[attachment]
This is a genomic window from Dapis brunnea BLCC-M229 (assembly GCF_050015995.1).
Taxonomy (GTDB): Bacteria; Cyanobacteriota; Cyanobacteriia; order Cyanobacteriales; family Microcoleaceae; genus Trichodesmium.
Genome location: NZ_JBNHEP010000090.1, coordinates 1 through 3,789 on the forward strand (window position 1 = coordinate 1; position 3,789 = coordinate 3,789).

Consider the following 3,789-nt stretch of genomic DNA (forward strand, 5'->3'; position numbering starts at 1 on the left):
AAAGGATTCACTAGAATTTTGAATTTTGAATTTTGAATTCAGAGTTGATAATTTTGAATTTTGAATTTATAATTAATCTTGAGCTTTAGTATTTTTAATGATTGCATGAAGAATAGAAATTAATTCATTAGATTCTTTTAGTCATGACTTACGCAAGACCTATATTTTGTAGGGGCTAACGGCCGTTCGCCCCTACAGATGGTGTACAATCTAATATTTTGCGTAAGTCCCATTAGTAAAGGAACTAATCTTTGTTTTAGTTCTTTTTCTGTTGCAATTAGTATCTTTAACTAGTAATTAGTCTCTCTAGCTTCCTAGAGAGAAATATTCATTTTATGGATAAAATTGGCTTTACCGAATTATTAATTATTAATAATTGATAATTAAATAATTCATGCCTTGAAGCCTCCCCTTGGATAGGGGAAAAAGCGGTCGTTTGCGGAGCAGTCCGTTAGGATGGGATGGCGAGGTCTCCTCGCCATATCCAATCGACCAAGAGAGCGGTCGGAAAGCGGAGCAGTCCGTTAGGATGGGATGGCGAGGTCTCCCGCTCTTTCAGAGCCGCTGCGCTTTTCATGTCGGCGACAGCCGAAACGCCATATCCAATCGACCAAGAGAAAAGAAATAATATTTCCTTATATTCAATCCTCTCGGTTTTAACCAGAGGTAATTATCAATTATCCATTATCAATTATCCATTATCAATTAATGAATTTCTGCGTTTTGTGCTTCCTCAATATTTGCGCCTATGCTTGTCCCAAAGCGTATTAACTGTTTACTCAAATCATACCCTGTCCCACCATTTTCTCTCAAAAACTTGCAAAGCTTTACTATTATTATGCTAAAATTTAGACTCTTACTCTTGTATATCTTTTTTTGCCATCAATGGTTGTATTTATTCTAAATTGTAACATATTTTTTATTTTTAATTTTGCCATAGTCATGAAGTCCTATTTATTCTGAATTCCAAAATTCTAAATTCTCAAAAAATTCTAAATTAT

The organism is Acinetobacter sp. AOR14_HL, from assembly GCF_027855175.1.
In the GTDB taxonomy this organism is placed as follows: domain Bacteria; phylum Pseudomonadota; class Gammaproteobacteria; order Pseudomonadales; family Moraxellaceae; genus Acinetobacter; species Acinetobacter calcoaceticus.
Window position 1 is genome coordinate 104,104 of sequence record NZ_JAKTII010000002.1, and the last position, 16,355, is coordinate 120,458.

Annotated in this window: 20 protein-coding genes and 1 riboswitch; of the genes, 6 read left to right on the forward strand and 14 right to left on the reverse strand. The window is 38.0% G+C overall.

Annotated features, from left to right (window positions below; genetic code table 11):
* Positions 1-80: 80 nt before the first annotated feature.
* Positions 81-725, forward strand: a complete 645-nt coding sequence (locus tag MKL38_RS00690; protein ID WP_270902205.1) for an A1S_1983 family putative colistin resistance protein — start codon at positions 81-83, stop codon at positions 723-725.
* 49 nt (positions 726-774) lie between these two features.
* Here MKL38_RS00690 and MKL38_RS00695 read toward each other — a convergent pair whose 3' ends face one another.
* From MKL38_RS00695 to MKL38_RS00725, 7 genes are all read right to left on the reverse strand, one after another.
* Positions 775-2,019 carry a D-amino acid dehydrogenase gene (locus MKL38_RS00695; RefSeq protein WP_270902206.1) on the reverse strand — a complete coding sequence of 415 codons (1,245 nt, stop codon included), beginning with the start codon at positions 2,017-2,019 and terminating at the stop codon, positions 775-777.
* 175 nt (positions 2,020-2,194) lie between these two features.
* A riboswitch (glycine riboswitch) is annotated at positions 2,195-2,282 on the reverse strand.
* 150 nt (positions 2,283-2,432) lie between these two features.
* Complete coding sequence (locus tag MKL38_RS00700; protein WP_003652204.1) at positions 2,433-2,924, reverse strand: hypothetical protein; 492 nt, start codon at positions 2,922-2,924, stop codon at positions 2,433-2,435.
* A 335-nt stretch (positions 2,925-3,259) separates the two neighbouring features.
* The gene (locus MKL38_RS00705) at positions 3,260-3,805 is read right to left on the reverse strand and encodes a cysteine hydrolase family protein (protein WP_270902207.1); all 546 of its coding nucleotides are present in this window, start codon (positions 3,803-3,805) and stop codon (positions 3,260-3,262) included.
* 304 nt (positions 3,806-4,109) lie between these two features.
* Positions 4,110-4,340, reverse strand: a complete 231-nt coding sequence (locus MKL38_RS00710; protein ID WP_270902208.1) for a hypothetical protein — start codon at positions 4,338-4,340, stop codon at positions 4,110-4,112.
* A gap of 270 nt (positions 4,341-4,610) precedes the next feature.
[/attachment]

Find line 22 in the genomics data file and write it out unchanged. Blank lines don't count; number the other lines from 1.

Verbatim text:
* The gene (locus MKL38_RS00705) at positions 3,260-3,805 is read right to left on the reverse strand and encodes a cysteine hydrolase family protein (protein WP_270902207.1); all 546 of its coding nucleotides are present in this window, start codon (positions 3,803-3,805) and stop codon (positions 3,260-3,262) included.